TIERRA VERDE — The shifting sands and swift current of Bunces Pass make it challenging for boaters, but deadly for swimmers like 29-year-old Kevin Persad, who disappeared in the pass last week.
The tidal inlet that separates Mullet Key, more commonly known as Fort De Soto Park, from nearby Shell Key is a "dynamic" pass that stays open without the help, or interference, of man.
Most of Pinellas County's other passes, from Hurricane in the north to Pass-a-Grille in the south, would likely fill with sand or change course were it not for regular maintenance.
But Bunces Pass is an example of a natural, tidal dominated inlet scoured each day by the vast amount of water drained from nearby grass flats and funneled between two sandbars.
"The current rips," said Jim Wilson, Fort De Soto's chief ranger. "When the moon is full, it will run at 5 or 6 knots."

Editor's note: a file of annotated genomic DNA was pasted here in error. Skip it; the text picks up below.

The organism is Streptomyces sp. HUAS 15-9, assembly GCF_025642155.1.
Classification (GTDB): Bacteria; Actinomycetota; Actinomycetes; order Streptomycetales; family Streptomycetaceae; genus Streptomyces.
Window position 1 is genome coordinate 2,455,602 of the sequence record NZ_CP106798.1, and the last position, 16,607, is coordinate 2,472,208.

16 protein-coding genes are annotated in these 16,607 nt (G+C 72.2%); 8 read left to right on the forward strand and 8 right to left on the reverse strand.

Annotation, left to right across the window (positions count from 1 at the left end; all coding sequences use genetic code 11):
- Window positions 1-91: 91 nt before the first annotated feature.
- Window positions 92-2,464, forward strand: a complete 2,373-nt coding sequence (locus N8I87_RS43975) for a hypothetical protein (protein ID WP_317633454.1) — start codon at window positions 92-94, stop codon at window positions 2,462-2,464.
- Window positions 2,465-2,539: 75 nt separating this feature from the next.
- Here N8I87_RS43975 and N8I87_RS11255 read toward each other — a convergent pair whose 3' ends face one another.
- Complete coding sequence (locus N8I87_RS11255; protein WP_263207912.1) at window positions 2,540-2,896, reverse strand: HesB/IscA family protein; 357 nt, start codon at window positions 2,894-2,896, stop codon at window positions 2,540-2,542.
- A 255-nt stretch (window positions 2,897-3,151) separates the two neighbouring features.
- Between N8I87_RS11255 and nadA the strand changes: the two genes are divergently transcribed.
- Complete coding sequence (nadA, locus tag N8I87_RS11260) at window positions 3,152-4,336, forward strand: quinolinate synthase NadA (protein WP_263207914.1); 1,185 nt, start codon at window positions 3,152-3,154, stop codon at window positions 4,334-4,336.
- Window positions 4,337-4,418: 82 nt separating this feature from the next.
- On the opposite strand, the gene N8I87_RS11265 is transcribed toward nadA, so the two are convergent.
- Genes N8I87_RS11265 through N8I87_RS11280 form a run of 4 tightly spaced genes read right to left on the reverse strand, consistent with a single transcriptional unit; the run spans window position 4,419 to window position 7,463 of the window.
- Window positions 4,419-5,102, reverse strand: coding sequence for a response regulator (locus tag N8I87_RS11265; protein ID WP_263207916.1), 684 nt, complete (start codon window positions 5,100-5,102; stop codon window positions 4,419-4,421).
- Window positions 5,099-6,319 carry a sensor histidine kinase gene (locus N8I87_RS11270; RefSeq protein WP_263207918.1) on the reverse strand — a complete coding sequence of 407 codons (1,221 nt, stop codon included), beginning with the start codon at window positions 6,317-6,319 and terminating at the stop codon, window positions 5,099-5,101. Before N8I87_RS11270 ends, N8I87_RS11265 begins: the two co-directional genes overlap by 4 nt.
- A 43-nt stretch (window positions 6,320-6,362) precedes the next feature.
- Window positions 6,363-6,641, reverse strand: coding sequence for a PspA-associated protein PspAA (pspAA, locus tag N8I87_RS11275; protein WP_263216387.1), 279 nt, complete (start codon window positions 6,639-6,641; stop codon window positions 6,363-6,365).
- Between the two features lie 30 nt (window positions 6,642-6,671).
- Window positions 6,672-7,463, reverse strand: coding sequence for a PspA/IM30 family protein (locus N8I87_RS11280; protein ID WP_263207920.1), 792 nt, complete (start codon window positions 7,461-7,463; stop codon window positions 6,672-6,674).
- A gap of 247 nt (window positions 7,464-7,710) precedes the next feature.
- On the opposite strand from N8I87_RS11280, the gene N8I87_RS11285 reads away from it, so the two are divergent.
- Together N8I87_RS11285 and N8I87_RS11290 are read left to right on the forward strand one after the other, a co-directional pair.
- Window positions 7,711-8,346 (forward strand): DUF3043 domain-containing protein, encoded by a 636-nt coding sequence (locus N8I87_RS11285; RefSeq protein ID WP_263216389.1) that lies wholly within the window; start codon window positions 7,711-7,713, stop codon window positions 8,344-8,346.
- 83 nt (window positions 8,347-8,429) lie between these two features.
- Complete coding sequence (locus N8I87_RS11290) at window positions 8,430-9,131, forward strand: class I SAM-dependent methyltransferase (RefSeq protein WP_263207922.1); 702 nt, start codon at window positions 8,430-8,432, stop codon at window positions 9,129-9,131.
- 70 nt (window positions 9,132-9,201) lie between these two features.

Technically, Bunces Pass is a nonnavigable inlet. You won't find any channel markers at its entrance on the Gulf of Mexico. Yet each day dozens of local boaters travel in and out of Tampa Bay via this deep-water channel.
Nautical charts show the depth at 20 feet. But head out there today and you will find the water 34 feet deep. That could change in a matter of days if a tropical storm or hurricane rolls up the Gulf Coast.
"The only thing consistent about Bunces Pass is that it is always changing," said Wilson, who has seen the inlet's sandbars wobble back and forth, north and south, for more than 20 years.
There are several "dangerous current" and "no swimming signs" between the county park's parking lot and the spot where Wednesday's accident occurred.
Fort De Soto has nearly a mile of "safe bathing" areas, and Wilson encourages all park patrons to swim near a lifeguard.
"Passes like Bunces can be very dangerous," Wilson said. "You could be standing in a swash channel (a shallow side channel) and step off into deep water and the current just sweeps you off your feet."
Terry Tomalin can be reached at firstname.lastname@example.org.